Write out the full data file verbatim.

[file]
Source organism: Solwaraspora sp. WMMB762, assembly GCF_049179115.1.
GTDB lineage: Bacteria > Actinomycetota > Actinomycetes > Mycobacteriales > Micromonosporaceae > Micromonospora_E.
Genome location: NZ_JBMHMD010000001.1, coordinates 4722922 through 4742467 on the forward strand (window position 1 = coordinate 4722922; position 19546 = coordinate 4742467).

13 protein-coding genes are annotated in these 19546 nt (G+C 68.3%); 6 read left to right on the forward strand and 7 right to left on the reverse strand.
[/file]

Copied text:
Source organism: Solwaraspora sp. WMMB762, assembly GCF_049179115.1.
GTDB lineage: Bacteria > Actinomycetota > Actinomycetes > Mycobacteriales > Micromonosporaceae > Micromonospora_E.
Genome location: NZ_JBMHMD010000001.1, coordinates 4722922 through 4742467 on the forward strand (window position 1 = coordinate 4722922; position 19546 = coordinate 4742467).

13 protein-coding genes are annotated in these 19546 nt (G+C 68.3%); 6 read left to right on the forward strand and 7 right to left on the reverse strand.